The game’s generic name in Persian is Laylay. The most common form of Laylay in Iran resembles the older Western types and uses six or more (always an even number) side-by-side squares successively (vertically) numbered. The player uses a peg or a flat stone that the player must kick to the next square as the player is hopping. If either the stone or a player’s foot lands on a line, the player forfeits the game (or loses a turn). Although somewhat less common, the contemporary Western type is also played.

Peevers or Peever

In the Glasgow area, the game is called “beds” or “Peever(s)”. “Peever” is also the name of the object which is slid across the grid to land in a square. In the 1950s and 1960s in Glasgow, it was common for the peever to be a shoe polish tin filled with stones or dirt and screwed shut.  


A French variant of hopscotch is known as escargot (snail) or marelle ronde (round hopscotch). It is played on a spiral course. Players must hop on one foot to the center of the spiral and back out again.

If the player reaches the center without stepping on a line or losing balance he or she marks one square with his or her initials, and from then on may place two feet in that square, while all other players must hop over it. The game ends when all squares are marked or no one can reach the center, and the winner is the player who “owns” the most squares.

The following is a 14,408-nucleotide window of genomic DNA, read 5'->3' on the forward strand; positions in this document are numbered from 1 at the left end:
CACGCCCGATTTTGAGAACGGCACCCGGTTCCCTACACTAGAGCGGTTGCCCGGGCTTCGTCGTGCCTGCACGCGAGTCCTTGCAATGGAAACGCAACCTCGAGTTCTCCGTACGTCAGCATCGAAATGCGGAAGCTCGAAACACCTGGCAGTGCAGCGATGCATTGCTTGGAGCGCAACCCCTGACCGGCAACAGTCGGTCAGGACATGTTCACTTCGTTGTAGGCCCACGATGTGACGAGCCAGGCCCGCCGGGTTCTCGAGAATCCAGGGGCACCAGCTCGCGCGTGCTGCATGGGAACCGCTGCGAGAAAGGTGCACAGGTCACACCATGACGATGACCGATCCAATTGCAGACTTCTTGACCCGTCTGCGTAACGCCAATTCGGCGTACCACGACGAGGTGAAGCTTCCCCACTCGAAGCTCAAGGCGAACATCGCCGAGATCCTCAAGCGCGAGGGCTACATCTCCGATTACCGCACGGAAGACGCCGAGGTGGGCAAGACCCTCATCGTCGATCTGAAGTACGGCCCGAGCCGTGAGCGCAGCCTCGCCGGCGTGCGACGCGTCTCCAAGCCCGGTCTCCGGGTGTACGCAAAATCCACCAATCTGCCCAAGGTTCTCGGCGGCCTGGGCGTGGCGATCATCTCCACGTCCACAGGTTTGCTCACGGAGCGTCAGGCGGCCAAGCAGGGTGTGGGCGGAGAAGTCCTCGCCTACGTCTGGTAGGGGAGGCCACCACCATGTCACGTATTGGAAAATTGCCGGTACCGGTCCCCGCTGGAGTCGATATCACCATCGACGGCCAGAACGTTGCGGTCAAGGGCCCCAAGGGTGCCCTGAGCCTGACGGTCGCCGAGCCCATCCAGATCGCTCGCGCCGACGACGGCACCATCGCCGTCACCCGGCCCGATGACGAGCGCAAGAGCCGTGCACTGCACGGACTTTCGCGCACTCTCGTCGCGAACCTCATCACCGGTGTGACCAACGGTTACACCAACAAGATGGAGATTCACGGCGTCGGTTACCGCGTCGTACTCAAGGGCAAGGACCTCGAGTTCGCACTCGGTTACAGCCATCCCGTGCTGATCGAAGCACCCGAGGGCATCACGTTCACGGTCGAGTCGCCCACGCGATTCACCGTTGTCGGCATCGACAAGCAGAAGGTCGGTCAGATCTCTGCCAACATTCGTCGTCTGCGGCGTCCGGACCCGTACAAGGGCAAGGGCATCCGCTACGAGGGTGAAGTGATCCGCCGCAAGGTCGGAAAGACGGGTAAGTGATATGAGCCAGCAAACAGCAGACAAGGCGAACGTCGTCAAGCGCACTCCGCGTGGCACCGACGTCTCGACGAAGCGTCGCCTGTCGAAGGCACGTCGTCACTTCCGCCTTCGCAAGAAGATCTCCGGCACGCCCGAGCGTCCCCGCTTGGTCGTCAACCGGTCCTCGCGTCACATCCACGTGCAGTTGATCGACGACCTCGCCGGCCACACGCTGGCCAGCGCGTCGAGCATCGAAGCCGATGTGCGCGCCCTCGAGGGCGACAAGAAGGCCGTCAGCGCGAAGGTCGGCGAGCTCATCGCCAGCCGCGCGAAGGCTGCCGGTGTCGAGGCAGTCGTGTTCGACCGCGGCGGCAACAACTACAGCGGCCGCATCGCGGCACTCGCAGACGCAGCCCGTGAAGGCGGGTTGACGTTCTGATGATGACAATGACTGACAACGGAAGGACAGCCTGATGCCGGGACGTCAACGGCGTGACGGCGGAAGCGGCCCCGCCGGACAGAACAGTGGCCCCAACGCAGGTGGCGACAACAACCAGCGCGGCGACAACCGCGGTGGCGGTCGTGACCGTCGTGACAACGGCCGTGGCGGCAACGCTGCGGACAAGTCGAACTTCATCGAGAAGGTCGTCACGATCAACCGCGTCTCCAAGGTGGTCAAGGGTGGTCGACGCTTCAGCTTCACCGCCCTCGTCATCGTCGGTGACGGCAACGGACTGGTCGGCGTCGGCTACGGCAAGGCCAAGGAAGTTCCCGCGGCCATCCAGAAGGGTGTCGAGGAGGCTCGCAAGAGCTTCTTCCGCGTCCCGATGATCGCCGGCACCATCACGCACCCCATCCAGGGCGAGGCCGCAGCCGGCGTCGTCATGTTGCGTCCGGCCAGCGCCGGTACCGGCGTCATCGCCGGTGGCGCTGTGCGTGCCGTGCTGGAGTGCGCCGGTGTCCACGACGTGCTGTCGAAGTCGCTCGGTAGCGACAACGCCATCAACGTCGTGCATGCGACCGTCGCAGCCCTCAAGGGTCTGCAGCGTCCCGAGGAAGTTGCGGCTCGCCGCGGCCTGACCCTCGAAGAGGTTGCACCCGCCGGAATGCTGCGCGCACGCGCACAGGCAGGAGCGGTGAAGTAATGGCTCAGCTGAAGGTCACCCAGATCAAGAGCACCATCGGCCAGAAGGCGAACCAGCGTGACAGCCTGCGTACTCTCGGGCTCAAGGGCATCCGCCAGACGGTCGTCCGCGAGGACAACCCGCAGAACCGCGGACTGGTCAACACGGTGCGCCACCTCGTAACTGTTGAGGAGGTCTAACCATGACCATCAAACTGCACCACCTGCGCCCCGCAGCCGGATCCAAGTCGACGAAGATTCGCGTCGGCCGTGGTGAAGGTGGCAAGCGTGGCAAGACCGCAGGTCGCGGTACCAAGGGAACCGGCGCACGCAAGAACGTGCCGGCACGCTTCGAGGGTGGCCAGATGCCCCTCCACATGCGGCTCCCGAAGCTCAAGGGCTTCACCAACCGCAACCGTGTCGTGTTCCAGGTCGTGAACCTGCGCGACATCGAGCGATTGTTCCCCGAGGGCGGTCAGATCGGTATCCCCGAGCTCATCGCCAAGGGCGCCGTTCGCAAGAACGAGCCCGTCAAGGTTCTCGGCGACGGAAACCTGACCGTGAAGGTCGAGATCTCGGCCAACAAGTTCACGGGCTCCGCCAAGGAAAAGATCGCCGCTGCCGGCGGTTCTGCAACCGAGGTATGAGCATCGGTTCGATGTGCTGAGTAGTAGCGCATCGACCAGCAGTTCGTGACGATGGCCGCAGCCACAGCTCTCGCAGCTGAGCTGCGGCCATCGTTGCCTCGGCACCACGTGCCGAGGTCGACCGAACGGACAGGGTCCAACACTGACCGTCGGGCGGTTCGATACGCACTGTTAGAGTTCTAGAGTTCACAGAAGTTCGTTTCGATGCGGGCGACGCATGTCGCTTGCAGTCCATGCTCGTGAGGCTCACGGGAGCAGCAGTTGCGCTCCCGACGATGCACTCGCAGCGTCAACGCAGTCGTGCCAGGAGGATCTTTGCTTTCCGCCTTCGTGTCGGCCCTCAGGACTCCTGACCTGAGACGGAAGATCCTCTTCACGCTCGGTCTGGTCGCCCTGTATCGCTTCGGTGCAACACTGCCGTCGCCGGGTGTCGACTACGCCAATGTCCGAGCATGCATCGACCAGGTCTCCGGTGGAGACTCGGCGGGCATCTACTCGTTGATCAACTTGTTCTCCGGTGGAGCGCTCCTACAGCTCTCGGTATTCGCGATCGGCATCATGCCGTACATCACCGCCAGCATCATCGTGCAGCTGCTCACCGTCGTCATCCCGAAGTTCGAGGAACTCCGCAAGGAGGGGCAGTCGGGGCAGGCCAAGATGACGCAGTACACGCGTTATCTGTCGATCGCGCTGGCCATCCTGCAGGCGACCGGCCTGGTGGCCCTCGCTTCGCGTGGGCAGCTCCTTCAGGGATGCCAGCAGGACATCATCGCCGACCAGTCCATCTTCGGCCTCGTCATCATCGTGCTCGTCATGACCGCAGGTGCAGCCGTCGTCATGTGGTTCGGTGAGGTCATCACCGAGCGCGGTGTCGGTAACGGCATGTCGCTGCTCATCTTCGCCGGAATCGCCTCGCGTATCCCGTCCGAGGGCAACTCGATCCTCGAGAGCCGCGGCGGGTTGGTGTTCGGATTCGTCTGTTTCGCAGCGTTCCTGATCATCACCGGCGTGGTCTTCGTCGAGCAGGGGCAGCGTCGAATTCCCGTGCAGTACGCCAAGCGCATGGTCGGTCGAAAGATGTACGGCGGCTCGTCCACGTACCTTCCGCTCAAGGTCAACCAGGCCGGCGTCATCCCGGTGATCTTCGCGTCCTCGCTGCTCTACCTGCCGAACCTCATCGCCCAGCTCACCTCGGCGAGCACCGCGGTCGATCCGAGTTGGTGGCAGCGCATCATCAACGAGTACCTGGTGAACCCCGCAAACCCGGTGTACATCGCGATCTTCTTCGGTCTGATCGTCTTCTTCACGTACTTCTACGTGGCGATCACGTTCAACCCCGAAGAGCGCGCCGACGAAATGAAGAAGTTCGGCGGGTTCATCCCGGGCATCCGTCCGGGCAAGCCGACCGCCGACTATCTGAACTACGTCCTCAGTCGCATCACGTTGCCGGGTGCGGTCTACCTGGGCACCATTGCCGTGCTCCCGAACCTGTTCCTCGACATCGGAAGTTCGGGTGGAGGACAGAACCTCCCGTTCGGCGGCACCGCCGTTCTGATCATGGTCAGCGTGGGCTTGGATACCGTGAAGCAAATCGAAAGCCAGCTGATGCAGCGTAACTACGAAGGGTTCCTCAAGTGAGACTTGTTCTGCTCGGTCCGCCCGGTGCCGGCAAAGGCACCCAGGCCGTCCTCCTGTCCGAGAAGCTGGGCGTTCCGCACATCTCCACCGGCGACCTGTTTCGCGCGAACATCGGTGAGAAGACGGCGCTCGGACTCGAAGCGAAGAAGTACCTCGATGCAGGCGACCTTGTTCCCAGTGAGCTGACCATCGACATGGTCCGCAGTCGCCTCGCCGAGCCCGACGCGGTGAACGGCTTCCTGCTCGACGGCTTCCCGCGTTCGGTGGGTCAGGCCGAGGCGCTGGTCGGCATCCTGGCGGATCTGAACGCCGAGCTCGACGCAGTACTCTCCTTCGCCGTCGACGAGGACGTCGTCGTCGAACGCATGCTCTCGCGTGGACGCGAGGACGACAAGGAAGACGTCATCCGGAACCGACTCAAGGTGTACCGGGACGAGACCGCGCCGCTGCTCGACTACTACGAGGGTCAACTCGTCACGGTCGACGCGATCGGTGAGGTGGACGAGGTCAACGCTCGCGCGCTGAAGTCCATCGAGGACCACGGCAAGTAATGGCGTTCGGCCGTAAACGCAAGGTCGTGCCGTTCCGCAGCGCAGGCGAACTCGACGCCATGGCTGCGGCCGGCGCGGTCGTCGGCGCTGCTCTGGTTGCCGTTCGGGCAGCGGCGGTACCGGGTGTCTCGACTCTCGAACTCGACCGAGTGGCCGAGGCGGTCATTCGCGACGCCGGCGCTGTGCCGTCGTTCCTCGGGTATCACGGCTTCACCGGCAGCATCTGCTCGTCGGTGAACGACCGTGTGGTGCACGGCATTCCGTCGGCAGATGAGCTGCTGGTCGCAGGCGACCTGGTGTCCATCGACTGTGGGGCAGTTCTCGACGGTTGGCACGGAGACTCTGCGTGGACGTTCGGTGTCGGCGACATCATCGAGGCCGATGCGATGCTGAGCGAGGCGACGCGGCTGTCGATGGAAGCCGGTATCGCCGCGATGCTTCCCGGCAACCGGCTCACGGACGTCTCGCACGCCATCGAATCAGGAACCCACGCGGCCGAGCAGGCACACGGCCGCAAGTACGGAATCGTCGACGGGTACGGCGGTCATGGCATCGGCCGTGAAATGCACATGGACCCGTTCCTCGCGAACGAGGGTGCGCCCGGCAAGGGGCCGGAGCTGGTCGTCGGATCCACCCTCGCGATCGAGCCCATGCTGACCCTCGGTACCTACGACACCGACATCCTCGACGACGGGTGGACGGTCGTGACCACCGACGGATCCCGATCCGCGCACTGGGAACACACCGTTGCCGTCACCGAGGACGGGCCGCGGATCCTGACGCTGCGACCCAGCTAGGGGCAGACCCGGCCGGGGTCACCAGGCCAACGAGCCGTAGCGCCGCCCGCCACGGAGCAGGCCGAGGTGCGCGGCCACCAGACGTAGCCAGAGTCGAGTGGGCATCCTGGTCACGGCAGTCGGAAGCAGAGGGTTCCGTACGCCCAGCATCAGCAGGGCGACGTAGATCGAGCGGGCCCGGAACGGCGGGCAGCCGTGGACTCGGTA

Himmel und Hölle

In Germany, Austria, and Switzerland the game is called Himmel und Hölle (Heaven and Hell) although there are also some other names used, depending on the region. The square below 1 or the 1 itself are called Erde (Earth) while the second to last square is the Hölle (Hell) and the last one is Himmel (Heaven). The first player throws a small stone into the first square and then jumps to the square and must kick the stone to the next square and so on, however, the stone or the player cannot stop in Hell so they try to skip that square.


Girls playing hopscotch, Jaora,Madhya Pradesh, India.

In India, hopscotch is also called Kith-KithStapu, in the Hindi-speaking areas, or Ek-hat – Du-hat in Bengal, Chirpi in Maharashtra, Kunte bille in Karnataka, Paandi in Tamil Nadu, and Tokkudu Billa in Andhra Pradesh and Telangana. These games have similar principles in that players must hop on one foot and must throw the marker in the right square. The game is mostly common among girls in India, though some boys play too.